Handsome Alice Theatre presents The Tall Building

by Jill Connell

at Motel in Calgary through September 17

Four stars (out of five)

(Photo: Telly James and Geoffrey Simon Brown, courtesy Citrus Photography

Sulla (Genevieve Pare) is anxious. She’s a woman in her thirties, who lives in a tall building, in a city on fire, where coyotes roam the streets.

There’s an assassin (Telly James) – who may or may not be – a figment of Sulla’s imagination, lurking around, bored and lonely  – assassins might look like they have exotic, exciting lives in the movies, but for this melancholy killer, it’s a whole lot of hurry up and wait.

Then, one afternoon, Boy (Geoffrey Simon Brown),a quirky, lonely home schooled kid who’s obsessed with 7-11 slushies and is a not-so-secret admirer of Sully, shows up in her tall building one day to interview her for his self-published student newspaper.

The Tall Building is Edmonton playwright Jill Connell’s brittle, surreal, funny meditation on city life, in a dystopian world where people live atomized lives that are piled on top of one another, even as they’re completely separated from one another.

Pare’s Sully has the look of a telecommuting home office freelancer on deadline who doesn’t have time or inclination to get cleaned up. She wears the same pair of pants day after day after day. Her hair is an odd blend of mullet and buzz cut, and her main company is listening to Radio One broadcast bad news all day.

At one point, Boy asks Sully if she’d like to dance.

“Oh, I don’t dance when I’m depressed,” she says. “I prefer talk radio.”

That’s a kind of verbal non-sequiteur that pops up regularly throughout The Tall Building. Characters don’t so much have conversations with each other, as they narrate their inner thoughts, pausing only to let the other people in the room narrate theirs.

That can be a little bit jarring if you’re an audience member – the dialogue is so anti-dramatic it creates its own brand of dramatic tension – but it also has the ring of truth to it, and is very often funny as hell, too. Connell’s crew of of disconnected narcissists feels like a perfect fit for today’s world (The Tall Building premiered in 2009) of Snapchat obsessives.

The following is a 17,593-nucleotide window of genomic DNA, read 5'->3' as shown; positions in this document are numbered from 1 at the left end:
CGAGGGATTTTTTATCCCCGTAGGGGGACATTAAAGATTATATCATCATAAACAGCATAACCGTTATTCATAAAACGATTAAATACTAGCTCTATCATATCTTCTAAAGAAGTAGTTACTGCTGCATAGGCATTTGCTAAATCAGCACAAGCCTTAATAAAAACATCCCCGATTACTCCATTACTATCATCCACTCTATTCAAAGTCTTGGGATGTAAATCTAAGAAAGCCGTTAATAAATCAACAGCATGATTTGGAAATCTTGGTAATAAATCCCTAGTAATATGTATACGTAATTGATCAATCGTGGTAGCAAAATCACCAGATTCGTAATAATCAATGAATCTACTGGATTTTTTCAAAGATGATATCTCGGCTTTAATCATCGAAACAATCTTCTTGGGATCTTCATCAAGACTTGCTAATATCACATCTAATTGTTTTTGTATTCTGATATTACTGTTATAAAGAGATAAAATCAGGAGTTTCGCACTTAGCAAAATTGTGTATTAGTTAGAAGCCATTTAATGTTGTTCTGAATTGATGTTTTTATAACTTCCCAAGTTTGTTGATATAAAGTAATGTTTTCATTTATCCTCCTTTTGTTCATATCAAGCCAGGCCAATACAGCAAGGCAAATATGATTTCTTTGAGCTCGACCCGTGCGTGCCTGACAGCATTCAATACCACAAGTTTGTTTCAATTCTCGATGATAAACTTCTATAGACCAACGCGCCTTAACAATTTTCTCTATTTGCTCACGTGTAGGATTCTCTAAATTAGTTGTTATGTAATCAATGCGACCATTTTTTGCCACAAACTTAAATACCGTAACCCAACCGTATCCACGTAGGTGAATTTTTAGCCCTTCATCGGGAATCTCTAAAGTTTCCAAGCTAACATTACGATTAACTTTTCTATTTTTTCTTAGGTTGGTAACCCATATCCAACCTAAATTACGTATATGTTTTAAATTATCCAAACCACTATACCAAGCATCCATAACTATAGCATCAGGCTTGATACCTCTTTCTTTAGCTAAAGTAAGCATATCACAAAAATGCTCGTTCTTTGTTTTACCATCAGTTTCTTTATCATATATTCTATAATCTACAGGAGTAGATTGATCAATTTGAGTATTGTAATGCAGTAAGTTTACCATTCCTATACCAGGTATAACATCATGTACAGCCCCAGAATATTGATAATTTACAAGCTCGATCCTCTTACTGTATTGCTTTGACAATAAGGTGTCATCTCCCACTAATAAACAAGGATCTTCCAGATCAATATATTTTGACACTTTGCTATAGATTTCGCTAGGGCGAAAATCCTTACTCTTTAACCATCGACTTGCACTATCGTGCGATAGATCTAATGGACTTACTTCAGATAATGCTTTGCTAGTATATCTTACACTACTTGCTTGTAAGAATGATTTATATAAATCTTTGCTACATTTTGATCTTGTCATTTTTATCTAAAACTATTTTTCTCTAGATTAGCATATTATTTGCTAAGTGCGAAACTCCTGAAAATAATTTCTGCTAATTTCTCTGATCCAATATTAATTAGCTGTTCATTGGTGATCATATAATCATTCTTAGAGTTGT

It doesn’t hurt that director Denise Clarke assembled an excellent cast to disconnect from one another: Pare is always interesting onstage. You can see her trying to think her way through her emotional alienation, even as she’s aware that she has built herself a world that’s a little too self-contained for her own good.

Simon Brown is completely different from the roles he played last year in The Circle (which he also wrote), The Mousetrap and The Complete Works of William Shakespeare (a Lunchbox show). He’s funny, boyish, and over eager, like a puppy working too hard to win a treat. He’s also been basically abandoned by his parents, left to raise himself, which results in his forming an unnatural affinity for 7-11 and its dubious snack bar.

James is the wild card as the assassin. I’m not really sure what his character is even doing in here – but sometimes with storytelling, you just have to take a little leap of theatrical faith. He feels a little like Connell might have accidentally merged an action thriller screenplay with The Tall Building, discovered the software error, and liked the way it all sounded.

At the same time, James has so much calibrated menace onstage at the same time remaining utterly cool, that The Tall Building gradually wins you over with its warped logic.

Clarke has a lot of style as a dancer and writer, and has done a terrific job directing The Tall Building – she’s great at finding ways to physicalize the lonely, weird ways in which we try to conduct 21st century lives. Working with a simple but imaginative design by Hanne Loosen, the duo give The Tall Building the forward momentum its characters are too anxious to give it themselves.

The Tall Building is the first production from a rebranded, revitalized Handsome Alice (formerly Urban Curvz). They’re in a hurry to catch up to – they’re back with a second production, The Good Bride, in two weeks.

If The Tallest Building is any indication, this is one rebrand that will go better than New Coke.